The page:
The Sleeping Bear Dunes had over 1.5 million visitors last year, but only a handful can lay claim to hiking every mainland trail in the park—that’s 13 trails and almost one hundred miles. It’s called the Trail Trekker Challenge, and we caught up with one of its creators—Bonnie Ricord—to get her advice to help you tackle the challenge in 2016.

Two Glen Lake area high school students, Bonnie Ricord and Lena Cruz, created the Trail Trekker Challenge in 2011. Cruz now teaches English abroad and, Ricord—a Gold Award Girl Scout who also worked as a Youth-in-Parks intern at Sleeping Bear—now works for a river conservancy in California.

“The Trail Trekker Challenge was created to motivate people to see some of the amazing places within the National Lakeshore beyond the Dune Climb,” says Ricord. “It’s a great way to see Sleeping Bear while also getting some exercise.”

Complete all of the National Lakeshore’s 13 mainland hiking trails in a single year, and you can add your name to very short and elite list. Click here to see it. Only 33 people completed the challenge in 2015.

Bonnie Ricord (left) Lena Cruz (right), and then Lisa Myers (bottom). In 2011, Myers was Sleeping Bear’s Chief of Interpretation and was also a mentor for Ricord and Cruz, who launched the Trail Trekker Challenge as part of a Glen Lake High School senior project. 

Start Short

There are 13 trails/hikes in the Trail Trekker Logbook (click here to see a PDF copy). To get a few under your belt while also conditioning yourself for some of the longer hikes such as Bay View Trail (7.5 miles) and Alligator Hill (8 miles), Ricord recommends completing some of the smaller in the National Lakeshore first.

The three shortest on the list—Empire Bluff Trail, Windy Moraine and Cottonwood trails—are all just 1.5 miles, round trip. Starting small is also a good idea if you’re trying to hook friends into doing the entire challenge with you, says Ricord. Likewise for families hiking with small children. Don’t bite off more than you can chew right from the get-go and you pretty much guarantee hours of quality time outdoors all year. 

Give Each Hike A Theme

Hiking can be a bore, especially for children, if you’re only purpose in being out there is to rack up miles. Use all your senses, says Ricord, and look for something new every time you go out.  That could mean drawing up a list of items. In other words, turn the hike into a scavenger hunt. Or it could simply mean bringing along a guidebook that will help you learn about songbirds, fungi, animal scat, wildflowers or animal tracks.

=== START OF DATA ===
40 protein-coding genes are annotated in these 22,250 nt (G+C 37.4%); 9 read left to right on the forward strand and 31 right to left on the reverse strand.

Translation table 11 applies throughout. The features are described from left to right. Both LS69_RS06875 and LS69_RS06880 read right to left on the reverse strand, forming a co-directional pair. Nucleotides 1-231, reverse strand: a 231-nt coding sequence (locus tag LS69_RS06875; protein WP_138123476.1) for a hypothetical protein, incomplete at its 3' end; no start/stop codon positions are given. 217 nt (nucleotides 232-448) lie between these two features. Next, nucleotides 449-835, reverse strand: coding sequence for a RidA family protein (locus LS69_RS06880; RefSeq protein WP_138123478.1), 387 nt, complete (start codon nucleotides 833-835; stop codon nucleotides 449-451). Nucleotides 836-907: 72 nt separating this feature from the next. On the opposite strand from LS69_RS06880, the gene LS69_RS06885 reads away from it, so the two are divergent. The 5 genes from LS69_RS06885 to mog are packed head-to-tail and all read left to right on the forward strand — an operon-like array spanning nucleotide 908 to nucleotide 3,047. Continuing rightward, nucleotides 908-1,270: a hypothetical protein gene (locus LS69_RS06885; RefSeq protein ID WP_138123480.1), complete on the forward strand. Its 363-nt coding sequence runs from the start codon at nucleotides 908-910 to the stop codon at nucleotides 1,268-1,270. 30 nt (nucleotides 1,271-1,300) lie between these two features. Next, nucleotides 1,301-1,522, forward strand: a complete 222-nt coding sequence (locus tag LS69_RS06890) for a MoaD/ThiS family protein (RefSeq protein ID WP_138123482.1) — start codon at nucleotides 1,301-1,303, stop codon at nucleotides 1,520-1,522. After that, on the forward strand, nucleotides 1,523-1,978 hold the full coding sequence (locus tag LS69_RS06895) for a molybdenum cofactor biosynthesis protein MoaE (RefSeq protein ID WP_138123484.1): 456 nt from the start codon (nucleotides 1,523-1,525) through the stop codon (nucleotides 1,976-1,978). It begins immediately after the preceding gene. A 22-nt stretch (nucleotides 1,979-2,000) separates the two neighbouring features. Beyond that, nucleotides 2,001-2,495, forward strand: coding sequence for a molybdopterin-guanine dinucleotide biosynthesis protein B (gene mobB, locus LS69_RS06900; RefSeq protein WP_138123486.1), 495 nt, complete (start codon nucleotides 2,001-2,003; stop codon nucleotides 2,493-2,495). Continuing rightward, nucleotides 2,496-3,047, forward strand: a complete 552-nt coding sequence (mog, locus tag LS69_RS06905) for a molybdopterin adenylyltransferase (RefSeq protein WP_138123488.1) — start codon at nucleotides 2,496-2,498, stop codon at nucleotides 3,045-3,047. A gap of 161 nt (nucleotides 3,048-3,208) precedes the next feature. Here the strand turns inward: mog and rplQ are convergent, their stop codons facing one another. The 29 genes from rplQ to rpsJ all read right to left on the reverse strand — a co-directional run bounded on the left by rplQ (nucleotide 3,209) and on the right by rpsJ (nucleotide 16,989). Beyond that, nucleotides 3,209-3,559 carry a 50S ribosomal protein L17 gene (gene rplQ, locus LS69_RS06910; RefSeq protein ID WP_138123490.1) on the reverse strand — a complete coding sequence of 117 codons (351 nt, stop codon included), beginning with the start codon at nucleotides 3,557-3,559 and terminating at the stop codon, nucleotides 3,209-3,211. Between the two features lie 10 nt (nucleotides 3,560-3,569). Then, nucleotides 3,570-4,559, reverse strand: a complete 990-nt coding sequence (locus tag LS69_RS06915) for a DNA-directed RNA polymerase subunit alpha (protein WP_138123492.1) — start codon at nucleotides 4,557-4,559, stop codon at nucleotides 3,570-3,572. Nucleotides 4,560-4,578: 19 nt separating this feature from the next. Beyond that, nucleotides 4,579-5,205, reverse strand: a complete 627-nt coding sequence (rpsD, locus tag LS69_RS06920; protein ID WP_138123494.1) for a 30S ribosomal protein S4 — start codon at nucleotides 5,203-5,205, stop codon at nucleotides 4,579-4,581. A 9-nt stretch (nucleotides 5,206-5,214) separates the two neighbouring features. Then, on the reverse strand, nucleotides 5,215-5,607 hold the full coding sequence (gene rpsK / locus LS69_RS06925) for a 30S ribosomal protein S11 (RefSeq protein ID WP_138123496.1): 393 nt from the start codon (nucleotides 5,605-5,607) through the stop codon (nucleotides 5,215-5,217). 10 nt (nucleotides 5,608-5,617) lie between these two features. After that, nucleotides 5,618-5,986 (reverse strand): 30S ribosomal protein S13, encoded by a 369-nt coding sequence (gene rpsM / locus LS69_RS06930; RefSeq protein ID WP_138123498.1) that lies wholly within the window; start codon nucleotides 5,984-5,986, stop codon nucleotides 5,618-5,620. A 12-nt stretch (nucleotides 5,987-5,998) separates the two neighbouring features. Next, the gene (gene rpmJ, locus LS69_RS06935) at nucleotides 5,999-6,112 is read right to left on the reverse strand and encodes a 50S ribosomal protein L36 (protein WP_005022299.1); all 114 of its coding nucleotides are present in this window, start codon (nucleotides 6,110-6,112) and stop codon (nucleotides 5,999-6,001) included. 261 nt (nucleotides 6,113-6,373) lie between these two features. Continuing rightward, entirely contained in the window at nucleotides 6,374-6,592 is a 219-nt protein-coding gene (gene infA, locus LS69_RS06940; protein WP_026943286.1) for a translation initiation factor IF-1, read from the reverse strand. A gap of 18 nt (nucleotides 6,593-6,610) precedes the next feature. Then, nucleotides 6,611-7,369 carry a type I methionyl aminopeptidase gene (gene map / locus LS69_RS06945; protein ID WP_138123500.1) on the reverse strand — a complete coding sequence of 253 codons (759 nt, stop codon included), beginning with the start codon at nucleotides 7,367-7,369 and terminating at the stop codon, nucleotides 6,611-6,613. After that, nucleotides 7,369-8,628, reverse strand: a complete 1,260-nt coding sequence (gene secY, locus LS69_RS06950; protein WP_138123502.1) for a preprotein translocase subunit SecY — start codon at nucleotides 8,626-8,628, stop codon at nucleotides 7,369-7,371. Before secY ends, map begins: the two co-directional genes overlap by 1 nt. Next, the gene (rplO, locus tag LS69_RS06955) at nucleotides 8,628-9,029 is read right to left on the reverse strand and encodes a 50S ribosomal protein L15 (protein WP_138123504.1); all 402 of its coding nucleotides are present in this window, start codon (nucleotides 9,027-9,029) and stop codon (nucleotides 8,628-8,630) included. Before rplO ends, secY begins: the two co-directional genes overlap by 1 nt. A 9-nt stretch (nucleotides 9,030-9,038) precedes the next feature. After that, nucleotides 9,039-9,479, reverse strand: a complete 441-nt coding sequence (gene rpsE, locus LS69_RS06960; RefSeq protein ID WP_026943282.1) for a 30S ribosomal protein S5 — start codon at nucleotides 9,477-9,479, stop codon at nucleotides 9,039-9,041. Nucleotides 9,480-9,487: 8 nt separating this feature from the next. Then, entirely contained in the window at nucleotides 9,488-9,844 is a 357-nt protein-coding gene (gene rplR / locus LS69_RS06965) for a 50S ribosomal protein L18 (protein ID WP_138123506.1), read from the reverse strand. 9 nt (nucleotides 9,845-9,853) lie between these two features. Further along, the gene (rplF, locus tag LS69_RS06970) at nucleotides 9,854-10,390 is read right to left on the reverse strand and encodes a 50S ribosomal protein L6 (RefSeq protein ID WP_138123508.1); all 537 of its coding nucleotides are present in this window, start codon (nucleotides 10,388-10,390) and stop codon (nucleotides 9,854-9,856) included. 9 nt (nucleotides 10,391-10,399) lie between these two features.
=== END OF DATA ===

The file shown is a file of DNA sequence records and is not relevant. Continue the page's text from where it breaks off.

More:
Hike, Ski or Snowshoe All Season Long

Ricord likes springtime hiking in the park for bird watching, summertime walks for fabulous sunsets, swimming, and berry picking/flower finding; and fall for all the wonderful colors. But you don’t have to wait until the snow melts to begin the Trail Trekker Challenge. Start now on a pair of cross-country skis or snowshoes, says Ricord, who recommends attending one of the ranger-led snowshoe hikes led every Saturday through March 7th at Sleeping Bear. (Click here for more information.)

Time To Reconnect

In the world of digital overload, says Ricord, spending a little time disconnected can allow you to better reconnect with important people and the beautiful world around you. Invite a friend you haven't seen in a while to go hiking with you, she says, or bring along a family member. Unless you’re using one of your smartphone for its mapping software or an app to help you identify birds or flowers, try turning it off out on the trail. You'll get exercise, fresh air, and a great way to reconnect all in one! 

Hiking With Kids?

When hiking with children, says Ricord, her best piece of advice is to simply let go of expectations when it comes to how much ground you’re looking to cover. Try to relax and be open to stopping for nature discoveries and lots of snack breaks. Bring along some “tools,” such as a camera and/or magnifying glass, to help make the experience really interactive when hiking with small children. 

The Toughest Trails

What’s the toughest trail on the Trekker list? In Ricord’s opinion, that would be the Dunes Hiking Trail (3.5 miles) that runs from the top of the Dune Climb and all the way to Lake Michigan. Many unprepared visitors have tried to tackle this hike thinking Lake Michigan was “just over the next hill.” The rolling terrain is pretty deceptive and, without a map or water, most people end up giving up.

The trail can be especially tough in the heat of summer, says Ricord, since there is no shade coverage on the dunes. So bring plenty of water, and try to tackle this one early in the morning or late in the evening well before dark. Wear or bring a swim suit so you can go for a dip once you reach Lake Michigan, she says. Other tough trails are Alligator Hill (especially for cross-country skiing), and the Sleeping Bear Point Trail. 

Never Leave The Trailhead Without It

Beyond packing an ample amount of water, Ricord recommends hiking with sun/bug protection and multiple layers of clothing (and maybe some packable raingear) for the ever-changing weather conditions you might encounter on the trial. Ricord’s a big fan of nature guides (What's Doin' the Bloomin', a wildflower guide, is one of her favorites). Free maps are no longer available at the trailheads of Lakeshore hiking paths. Most people simply download all the maps on their smartphones, which is more convenient and cuts down of waste. A good app to try is called “Experience 231” and comes from Friends of Sleeping Bear Dunes. Click here to find out more. 

[banner image courtesy of]